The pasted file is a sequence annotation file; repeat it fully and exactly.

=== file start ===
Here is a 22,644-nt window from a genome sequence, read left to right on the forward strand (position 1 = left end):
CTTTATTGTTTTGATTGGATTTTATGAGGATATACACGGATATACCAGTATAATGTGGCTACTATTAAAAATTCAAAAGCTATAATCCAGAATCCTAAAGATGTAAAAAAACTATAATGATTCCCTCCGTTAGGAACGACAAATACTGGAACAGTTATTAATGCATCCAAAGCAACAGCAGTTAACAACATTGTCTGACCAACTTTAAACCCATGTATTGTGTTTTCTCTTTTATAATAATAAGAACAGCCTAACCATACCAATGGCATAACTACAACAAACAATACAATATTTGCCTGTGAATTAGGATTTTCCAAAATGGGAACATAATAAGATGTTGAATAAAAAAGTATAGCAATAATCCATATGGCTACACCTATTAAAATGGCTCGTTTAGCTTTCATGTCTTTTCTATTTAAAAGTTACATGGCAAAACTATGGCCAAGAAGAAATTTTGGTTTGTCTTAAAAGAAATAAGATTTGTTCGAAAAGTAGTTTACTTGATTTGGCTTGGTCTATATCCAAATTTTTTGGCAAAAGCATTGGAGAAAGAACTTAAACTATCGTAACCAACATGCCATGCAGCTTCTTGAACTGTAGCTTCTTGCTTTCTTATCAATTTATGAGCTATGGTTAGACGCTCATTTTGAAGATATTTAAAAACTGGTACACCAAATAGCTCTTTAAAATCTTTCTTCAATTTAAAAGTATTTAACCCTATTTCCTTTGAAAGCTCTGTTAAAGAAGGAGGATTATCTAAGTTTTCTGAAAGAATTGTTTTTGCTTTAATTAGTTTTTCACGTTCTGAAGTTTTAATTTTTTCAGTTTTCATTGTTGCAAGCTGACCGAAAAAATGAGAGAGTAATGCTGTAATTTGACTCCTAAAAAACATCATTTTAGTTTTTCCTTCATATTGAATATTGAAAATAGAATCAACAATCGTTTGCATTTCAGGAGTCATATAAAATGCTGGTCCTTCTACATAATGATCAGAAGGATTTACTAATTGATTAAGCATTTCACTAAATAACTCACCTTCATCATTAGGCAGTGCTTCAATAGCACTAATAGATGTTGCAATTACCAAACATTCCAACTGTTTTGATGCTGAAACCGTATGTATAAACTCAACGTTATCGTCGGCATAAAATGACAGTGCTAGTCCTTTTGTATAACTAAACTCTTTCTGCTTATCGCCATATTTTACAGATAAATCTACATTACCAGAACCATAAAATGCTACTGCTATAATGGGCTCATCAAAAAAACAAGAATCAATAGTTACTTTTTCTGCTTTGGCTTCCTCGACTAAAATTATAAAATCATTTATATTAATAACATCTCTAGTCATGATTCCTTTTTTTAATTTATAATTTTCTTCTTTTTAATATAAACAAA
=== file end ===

Here is a 22,644-nt window from a genome sequence, read left to right on the forward strand (position 1 = left end):
CTTTATTGTTTTGATTGGATTTTATGAGGATATACACGGATATACCAGTATAATGTGGCTACTATTAAAAATTCAAAAGCTATAATCCAGAATCCTAAAGATGTAAAAAAACTATAATGATTCCCTCCGTTAGGAACGACAAATACTGGAACAGTTATTAATGCATCCAAAGCAACAGCAGTTAACAACATTGTCTGACCAACTTTAAACCCATGTATTGTGTTTTCTCTTTTATAATAATAAGAACAGCCTAACCATACCAATGGCATAACTACAACAAACAATACAATATTTGCCTGTGAATTAGGATTTTCCAAAATGGGAACATAATAAGATGTTGAATAAAAAAGTATAGCAATAATCCATATGGCTACACCTATTAAAATGGCTCGTTTAGCTTTCATGTCTTTTCTATTTAAAAGTTACATGGCAAAACTATGGCCAAGAAGAAATTTTGGTTTGTCTTAAAAGAAATAAGATTTGTTCGAAAAGTAGTTTACTTGATTTGGCTTGGTCTATATCCAAATTTTTTGGCAAAAGCATTGGAGAAAGAACTTAAACTATCGTAACCAACATGCCATGCAGCTTCTTGAACTGTAGCTTCTTGCTTTCTTATCAATTTATGAGCTATGGTTAGACGCTCATTTTGAAGATATTTAAAAACTGGTACACCAAATAGCTCTTTAAAATCTTTCTTCAATTTAAAAGTATTTAACCCTATTTCCTTTGAAAGCTCTGTTAAAGAAGGAGGATTATCTAAGTTTTCTGAAAGAATTGTTTTTGCTTTAATTAGTTTTTCACGTTCTGAAGTTTTAATTTTTTCAGTTTTCATTGTTGCAAGCTGACCGAAAAAATGAGAGAGTAATGCTGTAATTTGACTCCTAAAAAACATCATTTTAGTTTTTCCTTCATATTGAATATTGAAAATAGAATCAACAATCGTTTGCATTTCAGGAGTCATATAAAATGCTGGTCCTTCTACATAATGATCAGAAGGATTTACTAATTGATTAAGCATTTCACTAAATAACTCACCTTCATCATTAGGCAGTGCTTCAATAGCACTAATAGATGTTGCAATTACCAAACATTCCAACTGTTTTGATGCTGAAACCGTATGTATAAACTCAACGTTATCGTCGGCATAAAATGACAGTGCTAGTCCTTTTGTATAACTAAACTCTTTCTGCTTATCGCCATATTTTACAGATAAATCTACATTACCAGAACCATAAAATGCTACTGCTATAATGGGCTCATCAAAAAAACAAGAATCAATAGTTACTTTTTCTGCTTTGGCTTCCTCGACTAAAATTATAAAATCATTTATATTAATAACATCTCTAGTCATGATTCCTTTTTTTAATTTATAATTTTCTTCTTTTTAATATAAACAAA